Recently a question was asked about the benefit of playing chess on cognitive abilities. More specifically, how chess would improve understanding technical texts. Many other questions are also focused on learning and skim the topic of transfer of learning (e.g. Does learning one discipline improve performance in another discipline?, Why is training better when following an easy-to-difficult schedule?, How does task difficulty schedule affect the rate and efficiency of perceptual learning? ). However, it is not entirely clear to me how transfer can be explained, independent of the type of tasks.

What does recent scientific research say about transfer of skill, or are there cognitive models that help explain it?

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    $\begingroup$ This question looks like a duplicate of this one: cogsci.stackexchange.com/questions/207/…, or is at least, high in overlap. I think this question may be more focused on the cognitive mechanism, but that is also discussed in much detail in the other question's answers, so what is missing from there that you would like to see added here? $\endgroup$
    – Arnon Weinberg
    Commented Jan 13, 2017 at 23:51
  • $\begingroup$ Darnit, it seems you are right. To not let my bounty go to waste, an update of some information would be nice. What has been done in this line of research in the five years after the linked (and the linked in the linked) answers? But indeed with the focus on the cognitive mechanisms. Perhaps one could discuss some competing cognitive models that have a different take on transfer. $\endgroup$ Commented Jan 14, 2017 at 7:31

1 Answer 1


Short Answer

A cognitive model is made that decomposes any skill in smaller elements or production rules. These elements (or combinations thereof) are often context independent and can be used for multiple tasks. The requirement for transfer of skill is that the tasks need to have some sort of overlap in how it is performed.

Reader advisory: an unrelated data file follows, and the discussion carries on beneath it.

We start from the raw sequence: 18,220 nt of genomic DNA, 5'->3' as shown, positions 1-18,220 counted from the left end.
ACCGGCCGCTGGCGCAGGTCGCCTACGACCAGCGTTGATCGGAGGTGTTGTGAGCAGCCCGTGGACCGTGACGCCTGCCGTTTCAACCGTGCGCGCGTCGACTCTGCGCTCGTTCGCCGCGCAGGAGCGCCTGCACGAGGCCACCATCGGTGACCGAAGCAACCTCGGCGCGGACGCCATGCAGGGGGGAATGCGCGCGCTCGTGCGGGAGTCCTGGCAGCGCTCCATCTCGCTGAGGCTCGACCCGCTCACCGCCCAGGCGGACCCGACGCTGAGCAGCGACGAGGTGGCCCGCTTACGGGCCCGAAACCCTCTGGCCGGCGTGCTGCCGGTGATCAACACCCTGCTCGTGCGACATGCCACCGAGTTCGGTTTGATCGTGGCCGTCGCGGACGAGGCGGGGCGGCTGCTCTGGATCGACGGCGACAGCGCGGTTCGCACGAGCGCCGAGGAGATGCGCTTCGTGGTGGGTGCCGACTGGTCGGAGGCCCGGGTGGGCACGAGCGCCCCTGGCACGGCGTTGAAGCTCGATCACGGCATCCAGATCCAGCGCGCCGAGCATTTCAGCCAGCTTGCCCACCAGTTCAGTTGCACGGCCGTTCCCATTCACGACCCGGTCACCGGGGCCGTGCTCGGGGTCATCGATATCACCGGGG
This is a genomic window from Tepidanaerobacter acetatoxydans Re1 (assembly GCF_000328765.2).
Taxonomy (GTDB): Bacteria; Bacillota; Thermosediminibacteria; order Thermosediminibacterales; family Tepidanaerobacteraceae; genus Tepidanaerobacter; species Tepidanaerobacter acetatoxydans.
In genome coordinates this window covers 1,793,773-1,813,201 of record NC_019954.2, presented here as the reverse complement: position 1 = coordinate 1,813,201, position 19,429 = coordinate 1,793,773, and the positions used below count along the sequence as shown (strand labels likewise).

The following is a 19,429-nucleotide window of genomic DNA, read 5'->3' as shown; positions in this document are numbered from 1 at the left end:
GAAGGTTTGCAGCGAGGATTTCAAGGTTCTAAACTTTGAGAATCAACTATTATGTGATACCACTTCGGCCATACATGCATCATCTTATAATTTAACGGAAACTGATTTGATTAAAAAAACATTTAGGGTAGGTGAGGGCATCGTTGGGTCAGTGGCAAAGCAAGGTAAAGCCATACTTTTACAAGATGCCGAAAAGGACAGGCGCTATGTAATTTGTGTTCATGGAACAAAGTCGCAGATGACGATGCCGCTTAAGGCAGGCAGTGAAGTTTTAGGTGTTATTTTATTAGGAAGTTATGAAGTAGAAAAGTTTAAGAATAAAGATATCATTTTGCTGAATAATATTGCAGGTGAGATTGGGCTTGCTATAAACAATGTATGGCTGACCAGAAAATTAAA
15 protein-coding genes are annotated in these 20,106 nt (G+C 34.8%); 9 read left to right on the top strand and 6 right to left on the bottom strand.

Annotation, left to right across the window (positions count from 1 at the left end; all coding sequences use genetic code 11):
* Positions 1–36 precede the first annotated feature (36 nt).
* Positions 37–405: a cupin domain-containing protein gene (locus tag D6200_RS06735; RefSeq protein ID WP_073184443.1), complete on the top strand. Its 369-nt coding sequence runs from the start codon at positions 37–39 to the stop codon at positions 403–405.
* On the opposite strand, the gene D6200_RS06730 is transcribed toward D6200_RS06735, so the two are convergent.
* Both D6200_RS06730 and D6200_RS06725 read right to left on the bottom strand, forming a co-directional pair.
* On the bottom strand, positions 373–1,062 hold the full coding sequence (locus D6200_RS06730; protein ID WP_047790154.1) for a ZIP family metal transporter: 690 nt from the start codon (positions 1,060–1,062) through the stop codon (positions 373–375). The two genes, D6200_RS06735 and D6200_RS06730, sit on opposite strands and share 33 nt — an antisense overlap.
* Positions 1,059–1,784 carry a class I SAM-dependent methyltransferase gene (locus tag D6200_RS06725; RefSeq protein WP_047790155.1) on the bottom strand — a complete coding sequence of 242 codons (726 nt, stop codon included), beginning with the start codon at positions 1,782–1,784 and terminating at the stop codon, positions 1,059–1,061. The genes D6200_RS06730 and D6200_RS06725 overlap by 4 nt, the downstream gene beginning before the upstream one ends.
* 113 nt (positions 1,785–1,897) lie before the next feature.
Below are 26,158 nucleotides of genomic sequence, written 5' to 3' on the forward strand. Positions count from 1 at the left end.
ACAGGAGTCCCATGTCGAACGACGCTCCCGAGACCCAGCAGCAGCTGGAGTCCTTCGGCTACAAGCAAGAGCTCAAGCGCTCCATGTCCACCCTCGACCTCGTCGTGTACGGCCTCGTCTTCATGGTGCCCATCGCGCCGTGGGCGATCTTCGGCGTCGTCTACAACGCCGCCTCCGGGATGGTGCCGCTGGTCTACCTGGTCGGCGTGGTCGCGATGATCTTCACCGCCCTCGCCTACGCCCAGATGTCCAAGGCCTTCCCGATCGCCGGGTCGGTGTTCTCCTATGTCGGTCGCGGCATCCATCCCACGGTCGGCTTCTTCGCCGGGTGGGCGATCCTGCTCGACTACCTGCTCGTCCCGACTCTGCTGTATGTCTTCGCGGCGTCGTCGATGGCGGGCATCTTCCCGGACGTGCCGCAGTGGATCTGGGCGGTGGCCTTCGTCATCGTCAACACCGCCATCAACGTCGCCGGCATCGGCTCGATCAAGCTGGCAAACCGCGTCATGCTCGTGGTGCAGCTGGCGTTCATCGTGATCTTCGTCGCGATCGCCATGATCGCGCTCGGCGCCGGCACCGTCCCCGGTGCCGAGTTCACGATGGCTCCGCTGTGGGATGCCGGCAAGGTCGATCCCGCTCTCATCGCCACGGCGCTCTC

Long Answer

I found a cognitive model that tries to explain how transfer works (and thereby acknowledges its existence). The theory is called primitive elements theory of cognitive skills (PRIMs; Taatgen, 2013). The model is implemented based on the ideas of the cognitive architecture ACT-R. I will not go in to that too much, but in Figure 1 is the PRIMs representation of ACT-R: enter image description here

According to PRIMs, each production rule represents part of a cognitive task. While initially each production rule is a separate cognitive step, with learning you can accumulate these production rules into one (See Figure 4 for an example). enter image description here

The idea is that some of these elements (gray and white ones) are context independent. Steps like "check for empty working memory" and "check for visual input" are used in almost any task that requires visual input. Being context independent makes it not necessary to learn this over and over for every new skill you want to learn. The final figure (Figure 9) shows how counting, or to be more precise, an iterative component of counting, can be transferred to a Semantic task (answering questions like "is a canary a bird?"). The essence of transfer is thus that the tasks need to have some overlap in how the task is performed (in terms of basic cognitive elements). enter image description here

Taatgen, N. A. (2013). The nature and transfer of cognitive skills. Psychological review, 120(3), 439. ISO 690


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